We woke up in an alien prison. “Why do aliens always react to us with suspicion,” Julia said. She had a point. Our weapons had no effect on them, but I could understand the fear of strangers, and I didn’t like the feeling.

    “But we’re the aliens, Jules. Remember?”

    232 Words of fun sci-fi. My first flash in a long time @cate_derham
    Catherine Derham

  7. I popped the raspberries in my mouth and exclaimed to Brad,” “They are so sweet and taste like the real thing.”
    “I’m also growing artificial strawberries and some vegetables. I only need an initial investment from the banks end of about half-a-million,” Geraldo Bestos stated.
    “This does sound like a big innovation,” I stated, “But without collateral the bank cannot go forward with this.”
    “Do you want to get in the ground floor of revolutionary new product to change the world? People around the world will be able to get their fruits and vegetables and with climate change we won’t have to worry we can still grow these crops.”
    “You’re looking for a half- a million? And this product is safe?”
    “What do I get for this?”
    “A twenty percent share.”
    “Forty eight,” I countered.
    “Okay but we get a partners agreement if one of us dies the other one gets the business.”
    I nod and produced the cash and signed the agreement Gerald produced barely reading it.
    I went happy home, satisfied and gleefully celebrating the fact that I had left the bank out of this. The doorbell rang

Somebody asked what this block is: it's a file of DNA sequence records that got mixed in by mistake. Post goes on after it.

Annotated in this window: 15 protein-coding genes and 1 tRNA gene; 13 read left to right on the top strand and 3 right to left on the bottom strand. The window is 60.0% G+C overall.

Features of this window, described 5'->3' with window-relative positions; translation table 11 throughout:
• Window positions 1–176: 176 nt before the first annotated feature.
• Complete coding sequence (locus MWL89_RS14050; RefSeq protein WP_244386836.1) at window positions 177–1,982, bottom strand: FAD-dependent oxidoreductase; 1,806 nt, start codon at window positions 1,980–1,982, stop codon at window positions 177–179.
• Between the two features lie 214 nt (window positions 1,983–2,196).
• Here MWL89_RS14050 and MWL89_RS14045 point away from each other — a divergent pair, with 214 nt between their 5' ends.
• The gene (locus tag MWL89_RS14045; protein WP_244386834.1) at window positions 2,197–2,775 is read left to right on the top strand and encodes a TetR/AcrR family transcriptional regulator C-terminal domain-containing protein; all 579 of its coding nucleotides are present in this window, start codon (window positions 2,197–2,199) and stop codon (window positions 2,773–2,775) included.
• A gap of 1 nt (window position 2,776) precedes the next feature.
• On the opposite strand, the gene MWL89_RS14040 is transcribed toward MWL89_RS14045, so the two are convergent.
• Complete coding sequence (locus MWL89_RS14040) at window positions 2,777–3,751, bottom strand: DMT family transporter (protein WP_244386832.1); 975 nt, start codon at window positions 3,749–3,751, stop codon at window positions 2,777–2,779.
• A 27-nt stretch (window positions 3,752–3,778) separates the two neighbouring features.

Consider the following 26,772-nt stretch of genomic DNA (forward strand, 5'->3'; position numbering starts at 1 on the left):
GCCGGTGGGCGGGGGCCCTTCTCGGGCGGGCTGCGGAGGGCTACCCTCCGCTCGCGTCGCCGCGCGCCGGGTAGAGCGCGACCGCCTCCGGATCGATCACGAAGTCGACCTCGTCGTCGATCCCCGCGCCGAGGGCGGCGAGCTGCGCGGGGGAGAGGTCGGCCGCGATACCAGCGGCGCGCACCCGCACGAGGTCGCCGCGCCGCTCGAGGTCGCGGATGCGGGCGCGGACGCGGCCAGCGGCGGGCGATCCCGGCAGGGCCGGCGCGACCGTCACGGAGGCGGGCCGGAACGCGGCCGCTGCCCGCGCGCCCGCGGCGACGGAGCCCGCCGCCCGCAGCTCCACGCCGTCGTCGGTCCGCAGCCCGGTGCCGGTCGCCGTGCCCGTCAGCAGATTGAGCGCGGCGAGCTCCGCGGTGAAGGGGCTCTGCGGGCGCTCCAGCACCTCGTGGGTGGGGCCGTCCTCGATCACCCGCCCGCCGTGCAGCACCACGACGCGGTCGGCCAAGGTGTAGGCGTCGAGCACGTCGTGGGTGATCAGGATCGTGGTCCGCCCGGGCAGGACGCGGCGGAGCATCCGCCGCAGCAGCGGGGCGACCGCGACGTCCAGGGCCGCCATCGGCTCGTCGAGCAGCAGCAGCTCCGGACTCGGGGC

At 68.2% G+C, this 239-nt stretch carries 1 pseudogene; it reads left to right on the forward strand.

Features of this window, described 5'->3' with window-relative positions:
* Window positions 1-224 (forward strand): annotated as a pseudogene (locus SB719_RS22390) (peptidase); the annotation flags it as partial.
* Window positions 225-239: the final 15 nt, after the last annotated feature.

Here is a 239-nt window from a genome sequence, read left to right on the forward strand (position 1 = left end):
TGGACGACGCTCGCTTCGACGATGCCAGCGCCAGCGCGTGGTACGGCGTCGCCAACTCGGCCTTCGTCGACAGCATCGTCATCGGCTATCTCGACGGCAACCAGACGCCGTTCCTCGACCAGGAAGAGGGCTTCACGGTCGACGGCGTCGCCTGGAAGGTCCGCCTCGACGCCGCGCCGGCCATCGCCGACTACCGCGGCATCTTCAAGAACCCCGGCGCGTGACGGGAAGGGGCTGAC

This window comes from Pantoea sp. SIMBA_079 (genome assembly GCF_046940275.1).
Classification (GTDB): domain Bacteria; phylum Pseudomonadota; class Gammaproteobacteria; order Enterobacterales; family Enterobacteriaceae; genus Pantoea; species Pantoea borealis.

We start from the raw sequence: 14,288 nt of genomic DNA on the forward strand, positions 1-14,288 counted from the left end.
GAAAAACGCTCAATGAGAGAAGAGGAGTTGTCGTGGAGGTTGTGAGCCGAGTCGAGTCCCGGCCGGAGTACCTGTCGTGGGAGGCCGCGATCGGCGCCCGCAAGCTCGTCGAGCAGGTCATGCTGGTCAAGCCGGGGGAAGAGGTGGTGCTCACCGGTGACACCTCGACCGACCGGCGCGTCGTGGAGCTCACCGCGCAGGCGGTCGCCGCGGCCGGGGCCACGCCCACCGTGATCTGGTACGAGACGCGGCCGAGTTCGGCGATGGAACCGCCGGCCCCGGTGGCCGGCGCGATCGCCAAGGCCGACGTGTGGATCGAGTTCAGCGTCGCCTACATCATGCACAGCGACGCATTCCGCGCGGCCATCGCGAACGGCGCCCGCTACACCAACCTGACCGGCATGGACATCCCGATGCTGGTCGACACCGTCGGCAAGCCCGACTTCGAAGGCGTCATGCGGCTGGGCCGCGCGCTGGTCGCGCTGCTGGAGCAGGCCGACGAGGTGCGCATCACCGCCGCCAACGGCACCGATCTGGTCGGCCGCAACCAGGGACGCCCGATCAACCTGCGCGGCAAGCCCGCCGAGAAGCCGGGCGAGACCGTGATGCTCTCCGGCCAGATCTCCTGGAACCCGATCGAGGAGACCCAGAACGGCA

“Artificial fruit and berries! There’s a sucker born every minute,” Gerald laughed and then he shot me.
    As I felt the life draining out of me Gerald picked up my bank book and said,” Sweet your bank account and belongings will keep me for years to come.”
    I had been a money grubbing sucker I thought as I died
    250 words

  8. Gah! This woman is going to drive me to drink. More than I already do. Stepping behind the once frail one-hundred-five-year-old woman with newly dark hair and a wrinkle-free face, I groan when she turns around. Again.

    “Martha, no, you cannot go back! You are dead! It’s time to cross over!”

    Suddenly lithe again, she darts around me, back to the hospital. On one floor, her great-granddaughter gave birth to twins this morning. Two floors up, Martha passed away from pneumonia. The moment she passed, seconds before I arrived to cross her over, she hurried to meet the identical girls, trying to imbue her spirit in one of them. Living forever is highly frowned upon and I managed to stop her before she got too far.

    “They are so sweet!” she coos, one hand reaching for Baby A.

    I am so done. My purple, sparkly scythe sweeps downward and her spirit whips into the waiting arms of her husband. Her brief cry of surprise turns to an angry glare and then joy when he takes her into his arms. I close the door on their reunion and return to the nursery. Yes, the girls are quite adorable and I make sure their hour glasses are strong.

    “Have a good life, little ones. I’m sure your great-great-grandmother will check in from time to time.”

    Walking away, grateful there are no traces of the transfer, I look down at my list. Crossing Martha off, I head out to get my next spirit.

    250 words

  9. Gregory used the glass of water to wash down another Oxycodone, then patiently waited for it to kick in. “Going to be a long night.” He patted his 357, in the shoulder holster under his left arm. “Hope you’re ready, darling.” To be certain, he pulled the thin, flat ammunition case from his coat pocket, and verified it contained two full reloads of ammunition for the 357. Jacketed hollow points, every round.